Last week the FCC released Report and Order FCC 13-15 modifying its rules regarding experimental licenses.
The R&O added three new types of licenses: the program license, the medical testing license and the compliance testing license. Program licensees have more flexibility in licensing of equipment and spectrum. The new rules include a process allowing the FCC to specify “Innovation Zones” in which program licensees could operate in addition to their other authorized areas of operation. The broadcasting experimental license was consolidated into a new subpart of Part 5. All developmental licensing rules have been moved into Part 5 and all existing developmental licenses will be converted to experimental licenses.
In the R&O, the FCC states: “To remove the confusion among license applicants caused by the varying rules, we consolidate[d] our developmental rules from various rule parts and our experimental rules from Parts 5, 73, and 74 into a consolidated Part 5. As proposed, we are retaining all necessary distinctions for broadcast-specific experimentation in the revised rules.”
The broadcast-specific rules and the processes for evaluating them by the Media Bureau are not being changed.
Perhaps the most significant change is the creation of Program Experimental Radio Licenses that will encompass all basic research and experimentation areas. The Program Experimental Radio Licenses allow a wider range of experiments without specific approval. They are available only to qualified entities: a college or university with a graduate research program in engineering that is accredited by ABET, a research laboratory, a hospital or health care institution, a manufacturer of radio frequency equipment, or a manufacturer that integrates RF equipment into its end products.
Some of the comments filed in the proceeding expressed concern that the extra flexibility in the program licenses could result in increased interference. The FCC R&O states, “We emphasize that under the eligibility rules we adopt, we will limit program experimental licensees to those entities that have demonstrated experience with RF technology (or have partnered with an entity possessing the requisite expertise) and have defined geographic areas. By so doing, program experiments will be unlikely to cause harmful interference to incumbent spectrum licensees, but if that should inadvertently occur, the experimenter will be able to quickly remedy it. To ensure that this condition is met, we will require each applicant for a program license to accompany its application with an explanation of how its staff possesses the expertise with RF technology to supervise all experiments to achieve compliance with this condition, and to so certify in its application.”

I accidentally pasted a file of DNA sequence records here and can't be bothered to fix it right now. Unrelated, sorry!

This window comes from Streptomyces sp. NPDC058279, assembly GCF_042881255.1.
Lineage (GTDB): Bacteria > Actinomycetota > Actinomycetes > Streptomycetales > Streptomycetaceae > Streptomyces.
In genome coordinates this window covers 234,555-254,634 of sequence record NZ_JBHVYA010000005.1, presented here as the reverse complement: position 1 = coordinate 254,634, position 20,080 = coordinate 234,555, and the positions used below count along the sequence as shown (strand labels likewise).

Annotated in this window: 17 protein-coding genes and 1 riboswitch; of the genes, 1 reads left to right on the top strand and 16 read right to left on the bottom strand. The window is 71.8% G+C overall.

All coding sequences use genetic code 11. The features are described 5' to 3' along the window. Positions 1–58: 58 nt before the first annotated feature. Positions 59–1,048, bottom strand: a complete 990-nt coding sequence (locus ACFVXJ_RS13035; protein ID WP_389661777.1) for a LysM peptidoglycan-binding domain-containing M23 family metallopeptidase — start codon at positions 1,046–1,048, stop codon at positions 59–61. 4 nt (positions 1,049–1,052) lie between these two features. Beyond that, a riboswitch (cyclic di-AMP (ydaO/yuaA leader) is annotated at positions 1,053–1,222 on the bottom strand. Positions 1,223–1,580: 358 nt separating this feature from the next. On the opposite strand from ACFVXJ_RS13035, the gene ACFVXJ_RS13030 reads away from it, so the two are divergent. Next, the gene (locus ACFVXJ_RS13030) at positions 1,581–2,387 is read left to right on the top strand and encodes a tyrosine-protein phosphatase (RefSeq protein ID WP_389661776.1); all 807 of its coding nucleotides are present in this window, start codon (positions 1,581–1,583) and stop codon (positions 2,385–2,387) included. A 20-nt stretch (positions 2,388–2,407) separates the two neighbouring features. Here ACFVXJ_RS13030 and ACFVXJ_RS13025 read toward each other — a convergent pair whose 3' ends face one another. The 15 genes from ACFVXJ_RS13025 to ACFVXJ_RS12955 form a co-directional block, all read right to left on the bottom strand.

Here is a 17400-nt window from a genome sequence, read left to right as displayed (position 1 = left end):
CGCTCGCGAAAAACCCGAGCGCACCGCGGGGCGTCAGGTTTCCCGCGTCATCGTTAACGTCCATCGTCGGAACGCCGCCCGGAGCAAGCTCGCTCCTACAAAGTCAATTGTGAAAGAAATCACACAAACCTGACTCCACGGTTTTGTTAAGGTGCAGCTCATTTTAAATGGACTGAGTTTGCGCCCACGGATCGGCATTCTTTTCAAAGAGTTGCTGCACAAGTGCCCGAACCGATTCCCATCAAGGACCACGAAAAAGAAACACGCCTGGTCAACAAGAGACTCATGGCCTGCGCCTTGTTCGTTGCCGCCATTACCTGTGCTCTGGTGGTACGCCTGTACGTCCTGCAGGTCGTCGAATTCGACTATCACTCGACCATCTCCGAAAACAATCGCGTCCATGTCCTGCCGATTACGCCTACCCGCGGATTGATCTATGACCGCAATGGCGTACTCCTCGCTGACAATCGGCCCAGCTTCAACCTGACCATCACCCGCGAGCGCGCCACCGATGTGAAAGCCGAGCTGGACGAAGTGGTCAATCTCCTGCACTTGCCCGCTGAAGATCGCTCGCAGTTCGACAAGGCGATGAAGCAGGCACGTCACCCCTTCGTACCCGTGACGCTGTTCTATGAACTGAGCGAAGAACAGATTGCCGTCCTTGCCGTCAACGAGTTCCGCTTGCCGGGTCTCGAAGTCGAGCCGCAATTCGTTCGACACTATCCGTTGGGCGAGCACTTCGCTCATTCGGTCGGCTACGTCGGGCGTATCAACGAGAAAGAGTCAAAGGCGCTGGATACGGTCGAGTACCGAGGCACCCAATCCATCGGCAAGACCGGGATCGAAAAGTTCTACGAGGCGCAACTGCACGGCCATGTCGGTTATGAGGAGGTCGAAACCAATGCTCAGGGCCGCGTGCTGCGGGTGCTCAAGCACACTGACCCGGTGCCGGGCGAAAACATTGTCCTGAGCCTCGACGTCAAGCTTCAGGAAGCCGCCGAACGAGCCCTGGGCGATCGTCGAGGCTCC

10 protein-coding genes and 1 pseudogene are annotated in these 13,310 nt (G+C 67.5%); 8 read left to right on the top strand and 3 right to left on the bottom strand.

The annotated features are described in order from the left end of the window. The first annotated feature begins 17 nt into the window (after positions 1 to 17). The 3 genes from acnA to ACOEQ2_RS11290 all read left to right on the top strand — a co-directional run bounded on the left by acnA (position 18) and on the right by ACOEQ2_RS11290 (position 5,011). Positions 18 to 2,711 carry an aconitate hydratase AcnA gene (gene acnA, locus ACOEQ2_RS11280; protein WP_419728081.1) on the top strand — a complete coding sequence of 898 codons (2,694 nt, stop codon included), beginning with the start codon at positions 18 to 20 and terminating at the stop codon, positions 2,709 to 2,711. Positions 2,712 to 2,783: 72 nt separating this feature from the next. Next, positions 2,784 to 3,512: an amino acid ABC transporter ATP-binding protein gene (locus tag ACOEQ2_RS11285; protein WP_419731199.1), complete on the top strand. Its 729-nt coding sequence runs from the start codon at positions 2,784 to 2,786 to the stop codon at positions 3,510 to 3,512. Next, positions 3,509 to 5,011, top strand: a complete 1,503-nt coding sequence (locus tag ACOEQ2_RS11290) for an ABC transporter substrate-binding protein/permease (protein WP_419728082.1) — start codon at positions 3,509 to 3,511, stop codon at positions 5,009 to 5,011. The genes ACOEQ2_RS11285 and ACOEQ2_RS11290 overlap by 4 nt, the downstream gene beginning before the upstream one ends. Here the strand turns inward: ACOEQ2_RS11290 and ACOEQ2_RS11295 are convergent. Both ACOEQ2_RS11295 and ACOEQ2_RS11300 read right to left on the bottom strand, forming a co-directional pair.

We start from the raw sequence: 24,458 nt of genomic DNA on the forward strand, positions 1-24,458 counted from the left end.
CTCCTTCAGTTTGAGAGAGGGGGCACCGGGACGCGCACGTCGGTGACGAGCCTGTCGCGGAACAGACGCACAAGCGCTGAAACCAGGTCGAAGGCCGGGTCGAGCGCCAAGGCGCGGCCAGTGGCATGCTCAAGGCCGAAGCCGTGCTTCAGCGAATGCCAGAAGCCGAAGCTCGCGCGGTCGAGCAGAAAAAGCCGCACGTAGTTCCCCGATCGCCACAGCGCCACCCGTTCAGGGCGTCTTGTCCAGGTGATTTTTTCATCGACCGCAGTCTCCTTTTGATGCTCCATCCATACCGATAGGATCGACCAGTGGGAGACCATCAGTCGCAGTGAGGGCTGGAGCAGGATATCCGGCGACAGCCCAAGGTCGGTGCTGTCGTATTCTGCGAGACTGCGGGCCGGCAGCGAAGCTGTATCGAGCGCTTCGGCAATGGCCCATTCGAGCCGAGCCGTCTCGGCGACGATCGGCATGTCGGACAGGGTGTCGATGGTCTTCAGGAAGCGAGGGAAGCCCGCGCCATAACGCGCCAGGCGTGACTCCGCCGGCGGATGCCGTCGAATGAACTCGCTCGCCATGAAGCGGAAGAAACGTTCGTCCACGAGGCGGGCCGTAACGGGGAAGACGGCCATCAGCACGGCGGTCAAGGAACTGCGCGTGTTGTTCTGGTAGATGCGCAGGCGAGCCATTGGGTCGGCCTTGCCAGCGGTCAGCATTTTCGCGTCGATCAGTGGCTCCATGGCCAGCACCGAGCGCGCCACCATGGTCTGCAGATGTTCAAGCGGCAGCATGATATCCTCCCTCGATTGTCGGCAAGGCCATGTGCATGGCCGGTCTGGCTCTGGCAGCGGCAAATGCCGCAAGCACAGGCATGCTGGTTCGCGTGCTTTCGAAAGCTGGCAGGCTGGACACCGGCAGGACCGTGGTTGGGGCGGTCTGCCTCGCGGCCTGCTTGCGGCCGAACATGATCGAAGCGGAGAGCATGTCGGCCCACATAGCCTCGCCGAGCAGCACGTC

To alleviate concerns over potential interference from program license operations (although the program licenses will be granted for a series of experiments), the document noted that “each individual experiment must be preceded by a Web posting containing information required by the rules.”
The posting has to be done at least 10 days before the experiment begins. Incumbent licensees may object to an experiment and contact the program licensee to resolve the issues, but the FCC retains sole authority to prevent a program licensee from beginning operations or require cessation of an existing operation. I find this interesting in light of the Google experimental license that I reported on last week. As the new rules had not taken effect, the FCC required Google to coordinate with existing licensees in the AWS spectrum it was using. Under the new rules, Google would not necessarily have to coordinate with Clearwire. However, to qualify for a program license Google would have to post an interference analysis; something it didn't do.
The FCC cautioned: “we recognize that the size and scope of this analysis will necessarily be driven by the specifics of the particular planned experiment. In a similar vein, we conclude that coordination requirements, when appropriate, can only be determined on a case-by-case basis.”
In commenting, Clearwire raised the issue of Part 5 experimental STAs being issued for commercial purposes, such as coverage of a sporting event, when the application “did not clearly indicate a research or experimental purpose.” The Report and Order addressed this by stating, “We rely on our staff to exercise their expertise and discretion in determining whether particular applications meet the requirements of the Part 5 rules and find no need to modify those rules. We find that our current approach reduces administrative burdens and provide cost savings to the public.”
Broadcasters interested in testing new transmission systems should refer to the new Part 5.203, Experimental authorizations for licensed broadcast stations. As it I read it, stations wanting to experiment with new transmission technology should be able to do so under these rules as long as they meet the FCC's minimum programming requirements using conventional ATSC transmission.
Readers should refer to the Report and Order for details on the medical testing license and the compliance testing license. I didn't discuss them here as they have little impact on broadcasters, except for possible operation on spectrum allocated for broadcasting or broadcast auxiliary services.
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Doug Lung is one of America's foremost authorities on broadcast RF technology. He has been with NBC since 1985 and is currently vice president of broadcast technology for NBC/Telemundo stations.
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